To bring this all to life one needs behind the scenes a gentle management organisation that is receptive to ideas from its resident (Via an active resident groups, such as residents association, entertainment groups, activity and craft groups, which organise free time activities). Then there is the village mobility and age profile and well being policy where the health and welfare of each resident is actively considered, and constantly monitored so that replacement/new incoming residents with their foibles do not over shadow the general mobility and support required or the ability to promote a sound volunteering policy.( hear one does not need or wish to consider an unbalanced social society on total care and immobility, or on the other hand young and fit elderly who do not appreciate and fully understand the need or requirement for wellbeing and health support.
      In consideration of a retirement village viable for all activities and financial returns the management may have to consider, and should consider the following- All areas of the village and is passageways to all apartments should permit the safe passage of two mobility scooter or wheel chairs at any point in the alleyway/passage, and have charging points and alcoves outside each apartment to recharge all mobility scooters and electric wheelchairs.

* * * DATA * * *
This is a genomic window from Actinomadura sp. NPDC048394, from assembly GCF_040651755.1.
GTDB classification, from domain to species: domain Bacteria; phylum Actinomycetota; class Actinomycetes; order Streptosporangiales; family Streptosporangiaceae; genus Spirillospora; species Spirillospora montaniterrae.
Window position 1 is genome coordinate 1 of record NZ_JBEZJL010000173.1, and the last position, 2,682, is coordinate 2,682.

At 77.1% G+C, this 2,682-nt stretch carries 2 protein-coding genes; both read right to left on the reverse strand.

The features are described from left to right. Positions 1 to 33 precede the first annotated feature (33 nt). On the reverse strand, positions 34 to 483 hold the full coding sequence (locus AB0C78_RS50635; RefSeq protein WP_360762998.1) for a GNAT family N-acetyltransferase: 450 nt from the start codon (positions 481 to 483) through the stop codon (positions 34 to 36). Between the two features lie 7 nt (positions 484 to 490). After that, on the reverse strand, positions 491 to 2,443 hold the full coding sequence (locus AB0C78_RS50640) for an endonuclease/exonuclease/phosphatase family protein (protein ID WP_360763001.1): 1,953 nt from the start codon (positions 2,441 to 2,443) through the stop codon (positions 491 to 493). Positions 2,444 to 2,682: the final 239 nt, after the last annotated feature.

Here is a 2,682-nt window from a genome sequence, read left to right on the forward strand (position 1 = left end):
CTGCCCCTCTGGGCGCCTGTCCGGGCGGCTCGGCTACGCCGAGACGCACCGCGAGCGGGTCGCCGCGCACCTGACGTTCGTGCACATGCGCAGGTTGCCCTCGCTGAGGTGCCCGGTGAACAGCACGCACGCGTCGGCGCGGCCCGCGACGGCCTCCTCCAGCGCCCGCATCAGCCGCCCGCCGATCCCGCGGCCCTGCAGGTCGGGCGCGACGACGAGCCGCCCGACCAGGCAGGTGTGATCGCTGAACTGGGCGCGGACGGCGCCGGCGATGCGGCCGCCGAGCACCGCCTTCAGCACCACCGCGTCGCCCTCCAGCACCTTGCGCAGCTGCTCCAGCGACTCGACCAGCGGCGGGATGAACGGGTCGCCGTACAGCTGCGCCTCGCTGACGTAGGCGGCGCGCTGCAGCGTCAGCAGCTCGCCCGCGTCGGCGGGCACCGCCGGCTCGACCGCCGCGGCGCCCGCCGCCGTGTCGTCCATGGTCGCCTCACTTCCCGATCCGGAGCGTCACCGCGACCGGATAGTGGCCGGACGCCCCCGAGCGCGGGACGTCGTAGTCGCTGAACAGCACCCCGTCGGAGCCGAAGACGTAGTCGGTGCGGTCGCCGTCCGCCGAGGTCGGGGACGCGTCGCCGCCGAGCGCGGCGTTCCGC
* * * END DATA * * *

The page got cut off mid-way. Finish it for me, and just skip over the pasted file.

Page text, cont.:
With respect to the public areas, and for the benefit of all residents, there should be consideration given to providing the following:
      Large reception area and reception desk (Manned and assisted by volunteers)
      A corner shop supported by volunteers (Finance by franchise)
      A library free to use with books/tapes and CD’s